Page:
The Apollo program cost $25.4 billion.[i] Many at the time believed the resources would be better spent on the many problems on Earth. In Fiscal Year 1969 space, science, and technology accounted for 3% of the budget. Social Security, unemployment, labor, Medicare, health, education, employment training, and social services accounted for 32% of the budget.[ii] These numbers indicate the U.S. was spending much more on solving earthly problems. Arguably the Apollo money would have made little impact if spent on other government programs. The moon missions, and the views from space, were examples of government extravagance and easy targets for ridicule. When the Apollo 13 had its mishap most people expressed concern for the astronauts and confidence NASA would bring them home safely. During person on the street interviews by Channel 7 in New York one man expressed the hope the mishap would convince people to stop wasting money on missions to the moon where we just bring back some rocks. A young woman stated if the astronauts died it would be no worse than those killed in Vietnam. During the time of the Apollo 13 mission Staff Sergeant Dennis W. Neal and Private Earl Henderson died in Vietnam.[iii]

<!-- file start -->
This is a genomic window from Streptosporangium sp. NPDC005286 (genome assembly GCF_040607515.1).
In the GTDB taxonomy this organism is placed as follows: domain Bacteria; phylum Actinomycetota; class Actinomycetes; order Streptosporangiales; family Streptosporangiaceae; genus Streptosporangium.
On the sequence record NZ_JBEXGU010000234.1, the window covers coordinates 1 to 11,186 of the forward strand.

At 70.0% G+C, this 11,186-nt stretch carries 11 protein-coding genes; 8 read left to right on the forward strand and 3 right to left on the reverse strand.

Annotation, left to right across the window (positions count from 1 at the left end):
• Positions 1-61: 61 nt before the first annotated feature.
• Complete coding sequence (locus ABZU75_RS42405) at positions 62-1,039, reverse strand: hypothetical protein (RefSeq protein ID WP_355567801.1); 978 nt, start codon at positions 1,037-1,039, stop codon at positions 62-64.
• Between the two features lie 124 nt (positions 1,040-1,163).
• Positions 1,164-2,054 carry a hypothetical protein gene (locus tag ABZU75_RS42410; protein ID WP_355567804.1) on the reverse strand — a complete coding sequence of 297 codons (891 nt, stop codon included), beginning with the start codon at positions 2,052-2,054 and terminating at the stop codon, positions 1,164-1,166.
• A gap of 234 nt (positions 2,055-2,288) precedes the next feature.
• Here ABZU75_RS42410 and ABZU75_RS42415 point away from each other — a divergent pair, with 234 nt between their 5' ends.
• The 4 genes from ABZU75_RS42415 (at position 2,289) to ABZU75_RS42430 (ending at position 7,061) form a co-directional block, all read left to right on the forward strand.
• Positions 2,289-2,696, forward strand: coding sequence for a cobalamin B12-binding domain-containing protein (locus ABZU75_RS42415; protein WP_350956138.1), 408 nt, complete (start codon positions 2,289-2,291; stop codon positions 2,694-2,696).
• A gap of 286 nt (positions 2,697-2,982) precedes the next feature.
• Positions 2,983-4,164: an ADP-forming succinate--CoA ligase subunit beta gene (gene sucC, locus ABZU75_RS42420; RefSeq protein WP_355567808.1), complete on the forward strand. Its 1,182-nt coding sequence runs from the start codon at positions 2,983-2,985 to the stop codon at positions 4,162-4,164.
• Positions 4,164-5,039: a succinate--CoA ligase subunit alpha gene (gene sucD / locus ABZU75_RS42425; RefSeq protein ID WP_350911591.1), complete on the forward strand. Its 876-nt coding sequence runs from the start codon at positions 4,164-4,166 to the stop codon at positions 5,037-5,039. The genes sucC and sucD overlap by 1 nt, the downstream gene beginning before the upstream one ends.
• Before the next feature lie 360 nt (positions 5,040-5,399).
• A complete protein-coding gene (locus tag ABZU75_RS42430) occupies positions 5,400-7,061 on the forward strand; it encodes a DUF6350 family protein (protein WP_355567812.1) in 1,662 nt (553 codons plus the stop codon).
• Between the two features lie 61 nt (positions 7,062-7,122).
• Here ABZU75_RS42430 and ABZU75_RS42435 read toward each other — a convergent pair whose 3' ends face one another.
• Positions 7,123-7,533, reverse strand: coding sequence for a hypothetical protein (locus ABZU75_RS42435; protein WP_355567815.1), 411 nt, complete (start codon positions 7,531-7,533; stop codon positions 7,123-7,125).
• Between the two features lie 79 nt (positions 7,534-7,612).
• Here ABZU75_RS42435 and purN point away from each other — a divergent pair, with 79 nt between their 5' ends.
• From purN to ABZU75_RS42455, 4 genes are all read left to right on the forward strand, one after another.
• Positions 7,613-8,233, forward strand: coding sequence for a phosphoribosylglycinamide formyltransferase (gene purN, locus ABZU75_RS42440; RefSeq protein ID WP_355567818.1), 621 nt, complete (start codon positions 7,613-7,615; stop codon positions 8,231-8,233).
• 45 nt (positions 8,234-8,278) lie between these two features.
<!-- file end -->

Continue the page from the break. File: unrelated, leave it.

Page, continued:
[i] Apollo 11 Moon Landing 45 Years Looking Back at Mankind’s Giant Leap, by Sebastian Anthony, July 21, 2014. (http://www.extremetech.com/extreme/186600-apollo-11-moon-landing-45-years-looking-back-at-mankinds-giant-leap)

[ii] Federal Budget Inside.gov (http://federal-budget.insidegov.com/l/71/1969 )

[iii] Faces from the Wall (http://facesfromthewall.com/1970apr.html). Staff Sergeant Neal died from enemy action, April 15, 1970. Private Henderson died in a non-combat related helicopter crash, April 16, 1970.

Comments

    0 of 8192 characters used
    Post Comment

    • Robert Sacchi profile image
      Author

      Robert Sacchi 10 months ago

      I know the walking history book feeling, unfortunately. Next year will be 50 years since the first human lunar orbital mission, Apollo 8.